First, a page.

Part 3: Services and New Style RPyC¶
So far we have covered the features of classic RPyC. However, the new model of RPyC programming (starting with RPyC 3.00), is based on services. As you might have noticed in the classic mode, the client basically gets full control over the server, which is why we (used to) call RPyC servers slaves. Luckily, this is no longer the case. The new model is service oriented: services provide a way to expose a well-defined set of capabilities to the other party, which makes RPyC a generic RPC platform. In fact, the classic RPyC that you’ve seen so far, is simply “yet another” service.
Services are quite simple really. To prove that, the
SlaveService (the service that
implements classic RPyC) is only 30 lines long, including comments ;). Basically, a service
has the following boilerplate:
import rpyc class MyService(rpyc.Service): def on_connect(self): # code that runs when a connection is created # (to init the serivce, if needed) pass def on_disconnect(self): # code that runs when the connection has already closed # (to finalize the service, if needed) pass def exposed_get_answer(self): # this is an exposed method return 42 def get_question(self): # while this method is not exposed return "what is the airspeed velocity of an unladen swallow?"
As you can see, apart from the special initialization/finalization methods, you are free
to define the class like any other class. Unlike regular classes, however, you can
choose which attributes will be exposed to the other party: if the name starts
exposed_, the attribute will be remotely accessible, otherwise it is only
locally accessible. In this example, clients will be able to call
get_question, as we’ll see in a moment.
To expose your service to the world, however, you will need to start a server. There are many ways to do that, but the simplest is
# ... continuing the code snippet from above ... if __name__ == "__main__": from rpyc.utils.server import ThreadedServer t = ThreadedServer(MyService, port = 18861) t.start()
To the remote party, the service is exposed as the root object of the connection, e.g.,
conn.root. Now you know all you need to understand this short demo:
>>> import rpyc >>> c = rpyc.connect("localhost", 18861) >>> c.root # this is the "root object", i.e., the service that is exposed to this client <__main__.MyService object at 0x834e1ac> >>> >>> c.root.get_answer <bound method MyService.exposed_get_answer of <__main__.MyService object at 0x834e1ac>> >>> c.root.get_answer() 42 >>> c.root.exposed_get_answer() # it can be accessed with the 'exposed_' prefix as well 42 >>> c.root.get_question() # but "get_question" is not exposed! ======= Remote traceback ======= ... File "/home/tomer/workspace/rpyc/core/protocol.py", line 298, in sync_request raise obj AttributeError: cannot access 'get_question'
But Wait, There’s More!¶
All services have a //name//, which is normally the name of the class, minus the
"Service" suffix. In our case, the service name is
"MY" (service names are
case-insensitive). If you wish to define a custom name, or multiple names (aliases),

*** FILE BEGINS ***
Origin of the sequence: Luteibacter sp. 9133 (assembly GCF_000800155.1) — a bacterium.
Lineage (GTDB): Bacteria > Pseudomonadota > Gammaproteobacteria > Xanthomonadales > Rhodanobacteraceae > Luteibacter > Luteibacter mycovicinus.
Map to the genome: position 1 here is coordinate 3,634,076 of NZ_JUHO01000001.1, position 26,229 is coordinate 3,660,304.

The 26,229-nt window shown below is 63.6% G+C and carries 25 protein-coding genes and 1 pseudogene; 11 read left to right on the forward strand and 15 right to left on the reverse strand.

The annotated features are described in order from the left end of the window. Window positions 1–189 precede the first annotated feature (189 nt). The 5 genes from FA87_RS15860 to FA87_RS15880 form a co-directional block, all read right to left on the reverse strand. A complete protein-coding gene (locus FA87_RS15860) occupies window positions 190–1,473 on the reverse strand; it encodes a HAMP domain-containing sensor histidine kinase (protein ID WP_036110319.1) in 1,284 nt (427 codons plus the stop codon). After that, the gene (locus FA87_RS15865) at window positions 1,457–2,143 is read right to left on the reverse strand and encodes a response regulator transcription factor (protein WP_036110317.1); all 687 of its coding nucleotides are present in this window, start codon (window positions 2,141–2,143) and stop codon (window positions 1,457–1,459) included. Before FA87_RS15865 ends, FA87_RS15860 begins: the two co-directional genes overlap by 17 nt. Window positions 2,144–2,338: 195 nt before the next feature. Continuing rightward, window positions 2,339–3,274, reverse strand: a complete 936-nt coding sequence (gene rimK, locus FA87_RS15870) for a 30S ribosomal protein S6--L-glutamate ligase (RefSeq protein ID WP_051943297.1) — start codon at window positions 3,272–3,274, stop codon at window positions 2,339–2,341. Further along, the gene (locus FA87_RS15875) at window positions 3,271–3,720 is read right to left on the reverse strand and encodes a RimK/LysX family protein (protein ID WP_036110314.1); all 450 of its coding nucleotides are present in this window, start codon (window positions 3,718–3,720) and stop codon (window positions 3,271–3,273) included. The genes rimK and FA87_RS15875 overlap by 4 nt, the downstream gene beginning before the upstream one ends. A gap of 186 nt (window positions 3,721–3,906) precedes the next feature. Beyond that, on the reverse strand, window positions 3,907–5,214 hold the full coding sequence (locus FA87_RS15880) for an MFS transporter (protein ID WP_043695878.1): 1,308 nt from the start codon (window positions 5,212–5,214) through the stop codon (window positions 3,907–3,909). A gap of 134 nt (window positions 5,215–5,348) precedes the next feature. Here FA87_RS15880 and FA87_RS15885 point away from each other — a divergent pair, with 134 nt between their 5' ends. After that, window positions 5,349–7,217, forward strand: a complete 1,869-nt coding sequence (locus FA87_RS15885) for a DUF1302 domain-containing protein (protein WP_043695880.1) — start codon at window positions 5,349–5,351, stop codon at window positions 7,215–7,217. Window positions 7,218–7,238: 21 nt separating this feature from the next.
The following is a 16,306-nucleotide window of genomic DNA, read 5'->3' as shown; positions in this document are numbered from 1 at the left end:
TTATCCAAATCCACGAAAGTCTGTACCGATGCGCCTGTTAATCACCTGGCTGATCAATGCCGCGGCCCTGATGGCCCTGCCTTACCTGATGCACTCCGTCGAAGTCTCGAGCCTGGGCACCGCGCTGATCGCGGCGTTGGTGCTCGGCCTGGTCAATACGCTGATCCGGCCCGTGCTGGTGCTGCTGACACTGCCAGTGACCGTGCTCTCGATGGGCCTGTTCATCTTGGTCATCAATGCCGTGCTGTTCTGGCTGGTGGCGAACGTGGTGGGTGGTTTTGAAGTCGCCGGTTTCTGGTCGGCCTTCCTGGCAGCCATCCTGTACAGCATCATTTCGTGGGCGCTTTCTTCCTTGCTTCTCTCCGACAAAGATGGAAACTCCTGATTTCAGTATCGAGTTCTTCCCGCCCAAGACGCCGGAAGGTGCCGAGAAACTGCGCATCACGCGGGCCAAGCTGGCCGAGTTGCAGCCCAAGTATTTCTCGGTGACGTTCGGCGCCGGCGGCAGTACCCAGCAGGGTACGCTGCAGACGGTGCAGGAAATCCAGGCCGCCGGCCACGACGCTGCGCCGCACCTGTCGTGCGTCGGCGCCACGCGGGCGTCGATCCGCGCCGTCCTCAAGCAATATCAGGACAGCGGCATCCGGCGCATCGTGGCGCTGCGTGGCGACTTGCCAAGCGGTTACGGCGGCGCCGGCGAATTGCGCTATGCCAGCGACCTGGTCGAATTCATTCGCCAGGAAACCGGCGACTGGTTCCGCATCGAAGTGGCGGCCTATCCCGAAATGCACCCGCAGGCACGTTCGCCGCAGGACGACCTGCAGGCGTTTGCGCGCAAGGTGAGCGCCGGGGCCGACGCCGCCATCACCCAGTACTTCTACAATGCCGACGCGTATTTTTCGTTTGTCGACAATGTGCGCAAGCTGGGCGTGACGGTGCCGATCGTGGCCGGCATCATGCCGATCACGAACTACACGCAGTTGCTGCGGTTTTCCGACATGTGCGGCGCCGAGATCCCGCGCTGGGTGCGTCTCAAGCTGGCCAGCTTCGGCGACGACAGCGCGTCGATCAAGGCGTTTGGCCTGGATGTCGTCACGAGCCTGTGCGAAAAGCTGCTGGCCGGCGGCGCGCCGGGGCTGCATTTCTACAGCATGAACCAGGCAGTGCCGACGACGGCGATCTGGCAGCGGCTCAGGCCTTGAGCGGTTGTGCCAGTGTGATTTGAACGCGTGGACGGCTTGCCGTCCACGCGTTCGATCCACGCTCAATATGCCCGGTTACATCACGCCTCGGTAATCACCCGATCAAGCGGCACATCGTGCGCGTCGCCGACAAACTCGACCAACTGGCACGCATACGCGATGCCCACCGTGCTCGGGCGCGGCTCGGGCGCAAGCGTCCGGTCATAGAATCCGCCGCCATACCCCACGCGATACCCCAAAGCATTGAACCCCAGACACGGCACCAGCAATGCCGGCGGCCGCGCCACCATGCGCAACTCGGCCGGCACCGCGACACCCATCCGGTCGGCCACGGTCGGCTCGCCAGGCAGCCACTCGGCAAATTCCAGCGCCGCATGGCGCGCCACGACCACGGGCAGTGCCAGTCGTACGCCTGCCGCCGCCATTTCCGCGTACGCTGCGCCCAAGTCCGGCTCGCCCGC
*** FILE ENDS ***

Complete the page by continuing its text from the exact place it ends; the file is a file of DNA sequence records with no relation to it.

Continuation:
you can do so by setting the
ALIASES list. The first alias is considered to be the
“formal name”, while the rest are aliases:
class SomeOtherService(rpyc.Service): ALIASES = ["floop", "bloop"] ...
In the original code snippet, this is what the client gets:
>>> c.root.get_service_name() 'MY' >>> c.root.get_service_aliases() ('MY',)
The reason services have names is for the service registry: normally, a server will
broadcast its details to a nearby registry server for discovery.
To use service discovery, a make sure you start the
registry_server.py that comes in
rpyc/scripts directory. This server listens on a broadcast UDP socket, and will
answer to queries about which services are running where.
Once a registry server is running somewhere “broadcastable” on your network, and the servers are configured to auto-register with it (the default), clients can discover services automagically:
>>> rpyc.discover("MY") # to find servers running a given service name (('192.168.1.101', 18861),) # and if you don't care to which you server you connect, you use connect_by_service: >>> c2 = rpyc.connect_by_service("MY") >>> c2.root.get_answer() 42
So far we’ve discussed only about the service that the server exposes, but what about the client? Does the client expose a service too? After all, RPyC is a symmetric protocol – there’s no difference between the client and the server. Well, as you might have guessed, the answer is yes: both client and server expose services. However, the services exposed by the two parties need not be the same – they are decoupled.
By default, clients (using one of the
connect() functions to connect to a server)
VoidService. As the name suggests, this service exposes no functionality to the
other party, meaning the server can’t make requests to the client (except for explicitly
passed capabilities, like function callbacks). You can set the service exposed by the client
by passing the
service = parameter to one of the
The fact that the services on both ends of the connection are decoupled, does not mean
they can be arbitrary. For instance, “service A” might expect to be connected to “service B” –
and runtime errors (mostly
AttributeError) will ensue if this not the case. Many times the
services on both ends can be different, but do keep it in mind that if you need interaction
between the parties, both services must be “compatible”.
Classic mode: when using any of the
the client-side service is set to
SlaveService as well (being identical to the server).
Continue to part 4...